What did I notice about this version of the Superman story?
- The Kryptonian 3D computer thingies were cool, but I was confused at first because the first thing we see them do has something to do with a birth; it’s not so much a phone or computer as it is an ultrasound.
- The four-winged Kryptonian transportation animal was cool. Anything having to do with flying is cool, really. The learning-to-fly sequence had some great visuals.
- The story of the demise of Krypton, which exploded because of excessive mining, is an unsubtle environmentalist parable. It’s like The Lorax for people who don’t watch kids’ movies.
- The “breather” helmets were kinda cool. The costume designers were obviously aiming for a space suit that would enable actors to be seen, a design constraint actual space suits don’t really have. Guardians of the Galaxy Vol 2 has an even cooler one, though, which deploys itself around the whole body from a box you can hold in your hand.
- Speaking of suits, the Superman suit design has a kind of scaly texture. Somewhere I read that it’s supposed to resemble chain mail. Okay, but… rubber chain mail? That makes no sense whatsoever!
- The suit is also darker colors, and has no red underwear or yellow belt. It’s nice that the film shows us where the suit comes from.
- There is no green, glowing Kryptonite mineral that weakens Kal; it’s the composition of the Kryptonian atmosphere that has the “Kryptonite” effect on him.
- Speaking of geology, though, the Kryptonian key device was supposedly made of stuff that “isn’t anywhere on the periodic table”. Baloney. No matter how far away other stars and planets are, they’re all made of the same stuff. Sure, scientists are still creating and naming new elements to add to the end of the periodic table, but the exotic new stuff is unstable and not found anywhere in nature. That key should have been made from an unknown or rare alloy or crystal structure, not an unknown element.
- Clark is reading Plato’s Republic when provoked by some classmates. Is that meant to show that Clark is trying to prepare to be a benevolent philosopher king? Is it just a really difficult-looking famous book, shown to indicate that he’s a good student? Or what?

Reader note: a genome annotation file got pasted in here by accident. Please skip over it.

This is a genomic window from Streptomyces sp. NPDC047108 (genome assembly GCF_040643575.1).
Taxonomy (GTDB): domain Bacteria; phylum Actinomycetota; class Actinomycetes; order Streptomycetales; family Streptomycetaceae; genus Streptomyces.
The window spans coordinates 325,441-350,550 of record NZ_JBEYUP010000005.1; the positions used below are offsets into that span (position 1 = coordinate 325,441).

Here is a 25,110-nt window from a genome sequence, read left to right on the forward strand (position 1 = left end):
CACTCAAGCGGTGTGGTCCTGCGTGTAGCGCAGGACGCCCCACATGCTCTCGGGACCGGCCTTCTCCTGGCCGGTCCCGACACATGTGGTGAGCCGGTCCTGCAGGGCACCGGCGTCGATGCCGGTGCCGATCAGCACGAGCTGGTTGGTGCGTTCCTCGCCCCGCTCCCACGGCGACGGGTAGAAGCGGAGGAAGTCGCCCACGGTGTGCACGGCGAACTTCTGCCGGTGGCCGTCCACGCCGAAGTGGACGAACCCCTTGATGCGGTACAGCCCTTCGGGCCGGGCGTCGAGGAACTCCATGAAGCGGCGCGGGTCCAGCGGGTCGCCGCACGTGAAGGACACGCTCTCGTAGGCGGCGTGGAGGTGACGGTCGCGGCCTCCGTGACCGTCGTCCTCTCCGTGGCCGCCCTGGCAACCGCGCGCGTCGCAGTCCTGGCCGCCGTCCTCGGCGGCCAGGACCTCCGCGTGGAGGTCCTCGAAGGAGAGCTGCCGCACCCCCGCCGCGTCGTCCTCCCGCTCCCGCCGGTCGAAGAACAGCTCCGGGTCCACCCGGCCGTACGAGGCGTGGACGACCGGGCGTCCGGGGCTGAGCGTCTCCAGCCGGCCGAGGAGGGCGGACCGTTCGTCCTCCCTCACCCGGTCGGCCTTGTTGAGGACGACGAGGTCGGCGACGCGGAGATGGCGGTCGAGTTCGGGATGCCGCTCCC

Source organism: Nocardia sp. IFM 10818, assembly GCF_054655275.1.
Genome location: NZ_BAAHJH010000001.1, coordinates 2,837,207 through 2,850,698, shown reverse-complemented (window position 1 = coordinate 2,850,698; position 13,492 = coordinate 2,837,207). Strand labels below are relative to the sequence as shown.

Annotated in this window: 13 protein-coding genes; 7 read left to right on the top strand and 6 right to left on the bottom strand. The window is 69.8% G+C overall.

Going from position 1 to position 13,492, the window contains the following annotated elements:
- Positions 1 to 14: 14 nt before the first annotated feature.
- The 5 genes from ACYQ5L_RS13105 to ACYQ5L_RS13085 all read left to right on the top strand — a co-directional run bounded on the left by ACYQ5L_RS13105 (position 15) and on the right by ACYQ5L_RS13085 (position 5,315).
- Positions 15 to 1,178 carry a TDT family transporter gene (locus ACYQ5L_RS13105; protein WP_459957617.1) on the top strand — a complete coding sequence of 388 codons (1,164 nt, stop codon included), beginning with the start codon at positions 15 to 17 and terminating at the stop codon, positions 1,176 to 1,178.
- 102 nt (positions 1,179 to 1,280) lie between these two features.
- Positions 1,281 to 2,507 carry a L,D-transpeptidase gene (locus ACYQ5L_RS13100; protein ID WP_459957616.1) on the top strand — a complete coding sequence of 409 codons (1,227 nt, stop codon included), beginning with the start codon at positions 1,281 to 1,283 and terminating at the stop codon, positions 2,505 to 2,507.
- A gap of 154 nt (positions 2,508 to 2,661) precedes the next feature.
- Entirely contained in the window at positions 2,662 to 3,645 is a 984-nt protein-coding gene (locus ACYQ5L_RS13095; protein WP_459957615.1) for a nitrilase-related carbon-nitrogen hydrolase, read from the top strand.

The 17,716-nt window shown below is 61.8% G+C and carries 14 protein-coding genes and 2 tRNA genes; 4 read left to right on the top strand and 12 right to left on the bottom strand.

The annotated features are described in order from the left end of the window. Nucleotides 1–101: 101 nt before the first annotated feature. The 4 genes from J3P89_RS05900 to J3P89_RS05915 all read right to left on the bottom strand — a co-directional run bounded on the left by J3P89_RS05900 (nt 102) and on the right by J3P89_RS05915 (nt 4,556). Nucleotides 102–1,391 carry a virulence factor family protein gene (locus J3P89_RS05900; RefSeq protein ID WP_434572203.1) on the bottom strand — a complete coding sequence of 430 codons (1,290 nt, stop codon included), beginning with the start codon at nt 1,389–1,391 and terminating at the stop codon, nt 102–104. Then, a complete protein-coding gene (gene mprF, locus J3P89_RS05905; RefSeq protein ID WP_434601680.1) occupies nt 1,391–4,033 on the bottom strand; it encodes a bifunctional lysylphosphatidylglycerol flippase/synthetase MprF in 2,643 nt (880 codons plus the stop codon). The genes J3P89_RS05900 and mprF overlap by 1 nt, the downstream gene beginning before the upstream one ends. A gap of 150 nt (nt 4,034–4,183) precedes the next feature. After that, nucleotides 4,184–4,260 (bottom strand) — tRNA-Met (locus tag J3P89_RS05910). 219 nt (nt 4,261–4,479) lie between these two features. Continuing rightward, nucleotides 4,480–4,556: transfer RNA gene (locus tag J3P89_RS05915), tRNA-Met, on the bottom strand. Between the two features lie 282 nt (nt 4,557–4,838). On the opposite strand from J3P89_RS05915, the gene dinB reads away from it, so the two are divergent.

Characterization of Kal in Man of Steel
The name “Superman” is (I think) only in the whole film once, and it’s spoken by a minor character (some army desk guy), not Lois, though she comes close.
I’ve called him Clark for the parts of the story before he learns his Kryptonian name, and Kal for the rest. The focus is on where Kal comes from, his search for identity as a being who is clearly not human, and his reaction when he learns who he is and when other beings like himself show up on the scene. That’s really new and different, since most stories focus on how Clark/Superman interacts with people on Earth. Even Lois is a fairly minor character in this story.
I did not expect to see Clark with a beard. Superman is always clean-shaven! I also did not expect to see Clark destroy the truck of a guy who picked a fight with him. No, we’re not watching another of Wolverine’s origin stories, we’re seeing that Clark is still learning who he is and how to be himself, and that it isn’t any easier for him than it would be for a regular old human to deal with his feelings (and his facial hair).
It was interesting how Clark got his powers gradually as a child and had to learn to cope with them.
Clark’s relationship with his parents is always a core part of the character. His relationship with his father was particularly interesting this time around because it was realistically fraught. Clark’s dad bears some resemblance to Elsa’s dad in Frozen because arguably his advice to Clark sounds a lot like “conceal, don’t feel, don’t let them know”.
Is Kal Jesus? Is this story a Christian allegory? Overall, it didn’t strike me that way, unlike Thor, which totally did. I did notice a “person floating in the air with arms spread as if on a cross” image, though. There’s one in Wonder Woman, too. There is also that scene where Kal goes to church to meditate, pray, or think or whatever, and is told to have faith, whereupon he goes and turns himself in to save humanity.
Incidental Destruction in Man of Steel
Critics’ main beef seems to be the amount of collateral damage. (The hero isn’t preventing bad stuff from happening! In fact, he’s contributing to it! Moreover, watching buildings falling is boring!) Here’s why all the falling buildings didn’t ruin the movie for me the way it did for other people.